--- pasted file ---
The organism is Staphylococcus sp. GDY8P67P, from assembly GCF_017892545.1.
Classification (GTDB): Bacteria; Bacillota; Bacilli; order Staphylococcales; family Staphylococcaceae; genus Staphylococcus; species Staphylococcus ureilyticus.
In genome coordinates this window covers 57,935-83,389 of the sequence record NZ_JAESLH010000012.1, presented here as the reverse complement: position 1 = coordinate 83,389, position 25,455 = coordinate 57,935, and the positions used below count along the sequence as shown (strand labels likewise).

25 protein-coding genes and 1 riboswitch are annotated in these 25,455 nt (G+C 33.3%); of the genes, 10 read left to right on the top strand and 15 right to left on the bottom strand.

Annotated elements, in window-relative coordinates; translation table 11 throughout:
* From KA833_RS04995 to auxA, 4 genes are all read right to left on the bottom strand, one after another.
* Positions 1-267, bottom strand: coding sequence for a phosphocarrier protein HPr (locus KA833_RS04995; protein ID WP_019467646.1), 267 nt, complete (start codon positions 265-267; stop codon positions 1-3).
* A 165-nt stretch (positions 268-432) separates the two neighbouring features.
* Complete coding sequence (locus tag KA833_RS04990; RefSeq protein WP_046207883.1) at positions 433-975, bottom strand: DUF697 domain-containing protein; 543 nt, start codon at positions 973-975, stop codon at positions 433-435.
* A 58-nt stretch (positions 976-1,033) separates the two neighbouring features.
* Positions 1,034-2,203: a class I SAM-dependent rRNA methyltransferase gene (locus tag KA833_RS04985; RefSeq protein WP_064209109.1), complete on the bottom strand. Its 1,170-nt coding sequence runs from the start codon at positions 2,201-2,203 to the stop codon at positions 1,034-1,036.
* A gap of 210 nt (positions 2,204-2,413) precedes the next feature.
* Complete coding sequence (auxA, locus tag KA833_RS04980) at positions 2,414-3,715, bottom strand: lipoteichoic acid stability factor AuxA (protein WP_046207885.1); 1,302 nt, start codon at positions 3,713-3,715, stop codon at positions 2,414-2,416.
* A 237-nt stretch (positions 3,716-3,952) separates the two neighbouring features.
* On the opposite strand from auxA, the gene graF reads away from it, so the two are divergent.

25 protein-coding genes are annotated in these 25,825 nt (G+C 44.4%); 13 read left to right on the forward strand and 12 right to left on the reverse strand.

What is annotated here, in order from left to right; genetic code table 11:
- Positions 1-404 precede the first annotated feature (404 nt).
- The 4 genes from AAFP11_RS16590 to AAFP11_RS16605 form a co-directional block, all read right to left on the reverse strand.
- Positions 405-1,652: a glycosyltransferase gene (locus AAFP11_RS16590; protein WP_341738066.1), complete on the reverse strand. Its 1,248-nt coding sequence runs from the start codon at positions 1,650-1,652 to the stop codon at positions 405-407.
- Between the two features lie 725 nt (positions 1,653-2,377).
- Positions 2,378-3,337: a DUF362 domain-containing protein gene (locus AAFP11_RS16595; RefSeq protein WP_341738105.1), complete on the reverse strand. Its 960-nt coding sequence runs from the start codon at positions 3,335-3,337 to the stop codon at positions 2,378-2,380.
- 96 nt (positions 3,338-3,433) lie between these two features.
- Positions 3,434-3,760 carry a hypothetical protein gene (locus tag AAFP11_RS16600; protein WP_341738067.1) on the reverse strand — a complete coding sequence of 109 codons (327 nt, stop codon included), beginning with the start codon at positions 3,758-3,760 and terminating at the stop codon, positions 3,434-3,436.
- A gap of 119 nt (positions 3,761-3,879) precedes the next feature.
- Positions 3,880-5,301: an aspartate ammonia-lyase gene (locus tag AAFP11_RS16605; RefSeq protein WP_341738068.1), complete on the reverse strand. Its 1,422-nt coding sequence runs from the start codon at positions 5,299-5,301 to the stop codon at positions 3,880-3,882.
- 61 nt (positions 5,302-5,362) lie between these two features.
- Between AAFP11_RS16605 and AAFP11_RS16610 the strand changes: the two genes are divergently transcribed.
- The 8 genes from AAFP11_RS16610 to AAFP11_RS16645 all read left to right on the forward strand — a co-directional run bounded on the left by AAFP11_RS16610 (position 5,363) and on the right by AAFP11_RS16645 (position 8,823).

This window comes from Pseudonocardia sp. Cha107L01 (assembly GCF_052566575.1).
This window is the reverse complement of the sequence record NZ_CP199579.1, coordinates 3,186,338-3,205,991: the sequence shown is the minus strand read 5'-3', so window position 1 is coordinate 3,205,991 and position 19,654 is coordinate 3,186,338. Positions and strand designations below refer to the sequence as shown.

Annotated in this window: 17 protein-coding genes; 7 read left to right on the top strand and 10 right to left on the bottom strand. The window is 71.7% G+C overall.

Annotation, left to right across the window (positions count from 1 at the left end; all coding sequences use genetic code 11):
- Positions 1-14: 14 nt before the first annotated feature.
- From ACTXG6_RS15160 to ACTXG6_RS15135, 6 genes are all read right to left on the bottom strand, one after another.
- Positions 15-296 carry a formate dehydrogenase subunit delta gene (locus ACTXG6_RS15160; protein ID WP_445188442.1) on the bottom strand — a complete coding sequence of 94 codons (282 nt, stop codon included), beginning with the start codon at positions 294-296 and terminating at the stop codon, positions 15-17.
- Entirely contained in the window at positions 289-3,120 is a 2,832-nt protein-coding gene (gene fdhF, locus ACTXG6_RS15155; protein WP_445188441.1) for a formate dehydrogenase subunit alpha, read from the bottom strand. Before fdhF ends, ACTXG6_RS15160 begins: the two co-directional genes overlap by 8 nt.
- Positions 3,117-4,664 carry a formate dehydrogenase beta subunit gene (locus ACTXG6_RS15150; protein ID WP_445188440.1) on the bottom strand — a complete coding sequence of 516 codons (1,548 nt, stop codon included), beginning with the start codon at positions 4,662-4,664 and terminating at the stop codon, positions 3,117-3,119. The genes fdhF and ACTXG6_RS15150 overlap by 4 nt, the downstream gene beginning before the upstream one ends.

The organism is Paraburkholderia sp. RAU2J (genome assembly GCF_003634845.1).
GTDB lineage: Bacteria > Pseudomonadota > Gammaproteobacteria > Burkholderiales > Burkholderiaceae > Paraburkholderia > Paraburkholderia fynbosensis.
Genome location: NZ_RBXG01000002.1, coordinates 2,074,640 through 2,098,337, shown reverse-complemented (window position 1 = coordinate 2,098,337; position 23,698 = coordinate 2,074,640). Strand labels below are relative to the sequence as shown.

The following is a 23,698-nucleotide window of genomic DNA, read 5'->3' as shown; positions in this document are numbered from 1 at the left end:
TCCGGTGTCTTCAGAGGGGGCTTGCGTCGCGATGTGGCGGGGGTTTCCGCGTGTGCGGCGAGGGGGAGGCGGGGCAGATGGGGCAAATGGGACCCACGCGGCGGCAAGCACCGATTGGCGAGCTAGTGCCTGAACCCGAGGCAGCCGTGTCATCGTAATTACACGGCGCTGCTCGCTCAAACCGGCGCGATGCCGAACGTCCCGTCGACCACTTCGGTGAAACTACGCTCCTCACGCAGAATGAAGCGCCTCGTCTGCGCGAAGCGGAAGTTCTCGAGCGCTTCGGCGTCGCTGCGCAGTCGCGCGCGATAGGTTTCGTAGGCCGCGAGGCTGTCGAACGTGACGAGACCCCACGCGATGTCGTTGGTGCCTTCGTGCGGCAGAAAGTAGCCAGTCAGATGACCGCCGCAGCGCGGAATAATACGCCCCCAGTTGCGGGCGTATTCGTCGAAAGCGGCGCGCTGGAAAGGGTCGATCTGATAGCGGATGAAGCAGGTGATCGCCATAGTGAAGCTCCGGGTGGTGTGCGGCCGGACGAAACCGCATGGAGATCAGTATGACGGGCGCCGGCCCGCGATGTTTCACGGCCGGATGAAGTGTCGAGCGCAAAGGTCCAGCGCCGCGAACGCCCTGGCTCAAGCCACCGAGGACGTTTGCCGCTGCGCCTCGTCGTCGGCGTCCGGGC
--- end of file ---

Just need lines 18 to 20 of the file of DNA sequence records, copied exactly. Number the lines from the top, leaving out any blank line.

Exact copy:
- Positions 1-404 precede the first annotated feature (404 nt).
- The 4 genes from AAFP11_RS16590 to AAFP11_RS16605 form a co-directional block, all read right to left on the reverse strand.
- Positions 405-1,652: a glycosyltransferase gene (locus AAFP11_RS16590; protein WP_341738066.1), complete on the reverse strand. Its 1,248-nt coding sequence runs from the start codon at positions 1,650-1,652 to the stop codon at positions 405-407.